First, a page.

The report says the NHL’s commitment to community engagement is evolving to make a difference within sport and society.

“We are supporting and building new avenues for our players to use our platform to effect positive social change. Key elements include highlighting support from white players,” the report said. Said. “We are also using the league’s platform more purposefully to add momentum to major social movements.”

These efforts include the NHL’s support for the Freedom to Vote Act, which protects free and fair elections in the United States and addresses barriers that disproportionately affect BIPOC and voters with disabilities. A roundtable discussion with the U.S. Environmental Protection Agency (EPA) to promote environmental action, with particular attention to environmental justice and the various impacts of climate change in her BIPOC region. Defending the Willie Ory Congressional Gold Medal Act passed by the U.S. Congress and signed by President Joe Biden to honor Ollie’s pioneering contributions to hockey and society as the NHL’s first black player.

The report also highlights that more work needs to be done. For example, the NHL and NHLPA are working to revamp and relaunch Hockey Is For Everyone, a grassroots youth hockey network of 26 affiliates that has served more than 130,000 children since 1998.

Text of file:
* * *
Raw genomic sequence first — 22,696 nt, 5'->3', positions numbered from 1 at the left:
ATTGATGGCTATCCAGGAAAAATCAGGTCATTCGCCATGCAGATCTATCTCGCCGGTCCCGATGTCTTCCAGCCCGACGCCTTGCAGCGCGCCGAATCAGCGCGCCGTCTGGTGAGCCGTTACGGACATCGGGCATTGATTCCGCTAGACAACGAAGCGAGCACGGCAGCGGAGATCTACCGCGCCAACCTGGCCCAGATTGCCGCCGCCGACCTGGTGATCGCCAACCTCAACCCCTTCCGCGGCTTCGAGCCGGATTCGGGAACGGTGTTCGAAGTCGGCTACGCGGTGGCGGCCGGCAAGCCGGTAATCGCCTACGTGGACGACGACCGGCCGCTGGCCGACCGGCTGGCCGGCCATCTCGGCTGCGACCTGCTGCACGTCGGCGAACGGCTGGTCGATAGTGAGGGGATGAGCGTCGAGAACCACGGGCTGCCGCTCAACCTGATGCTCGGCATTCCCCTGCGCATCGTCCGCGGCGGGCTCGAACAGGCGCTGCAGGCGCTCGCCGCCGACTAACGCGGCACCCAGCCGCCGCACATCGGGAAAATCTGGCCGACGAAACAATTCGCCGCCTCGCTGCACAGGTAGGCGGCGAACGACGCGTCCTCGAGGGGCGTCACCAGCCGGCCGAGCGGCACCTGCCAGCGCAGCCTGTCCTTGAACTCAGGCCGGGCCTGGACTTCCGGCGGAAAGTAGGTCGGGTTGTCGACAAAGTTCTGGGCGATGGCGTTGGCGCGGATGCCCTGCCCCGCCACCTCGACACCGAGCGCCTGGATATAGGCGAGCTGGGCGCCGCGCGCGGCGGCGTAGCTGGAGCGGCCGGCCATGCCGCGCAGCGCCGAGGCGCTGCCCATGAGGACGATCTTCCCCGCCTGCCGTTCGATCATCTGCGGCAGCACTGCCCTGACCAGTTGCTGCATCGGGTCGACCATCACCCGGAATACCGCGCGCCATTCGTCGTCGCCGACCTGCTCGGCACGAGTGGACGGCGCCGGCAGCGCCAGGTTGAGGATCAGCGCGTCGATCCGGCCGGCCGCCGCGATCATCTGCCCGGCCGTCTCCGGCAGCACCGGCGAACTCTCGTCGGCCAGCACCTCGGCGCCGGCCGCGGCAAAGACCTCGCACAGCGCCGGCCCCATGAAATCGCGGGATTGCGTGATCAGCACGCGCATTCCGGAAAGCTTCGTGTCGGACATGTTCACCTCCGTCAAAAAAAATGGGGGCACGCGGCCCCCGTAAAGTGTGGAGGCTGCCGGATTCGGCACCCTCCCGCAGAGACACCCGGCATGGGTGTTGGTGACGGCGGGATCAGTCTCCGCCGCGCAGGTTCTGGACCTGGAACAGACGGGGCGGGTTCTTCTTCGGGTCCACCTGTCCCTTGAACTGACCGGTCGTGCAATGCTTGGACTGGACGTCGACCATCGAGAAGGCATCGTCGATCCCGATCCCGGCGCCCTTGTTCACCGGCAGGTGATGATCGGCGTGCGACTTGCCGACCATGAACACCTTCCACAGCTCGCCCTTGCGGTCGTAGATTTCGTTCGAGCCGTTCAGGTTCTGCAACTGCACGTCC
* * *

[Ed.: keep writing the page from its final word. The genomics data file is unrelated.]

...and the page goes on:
The NHL and NHLPA are transforming the network into a broader coalition of partners who “use sport as a force for empowerment and inclusion to bring about positive social change and healthy, vibrant communities.”

The NHL’s Fan Inclusion Committee also worked with the Sports Innovation Lab, co-founded by Hockey Hall of Famer Angela Ruggiero, to review and improve the arena experience to “bring NHL fans together and inclusive.” Arena employees who prevent, report, and respond to appropriate behavior and/or incidents that are not comprehensive.”

“I think transparency is a key feature of behavior change,” Davis said. “We are staying transparent where we are. We have made meaningful progress. There are many, and a lot of work is underway.”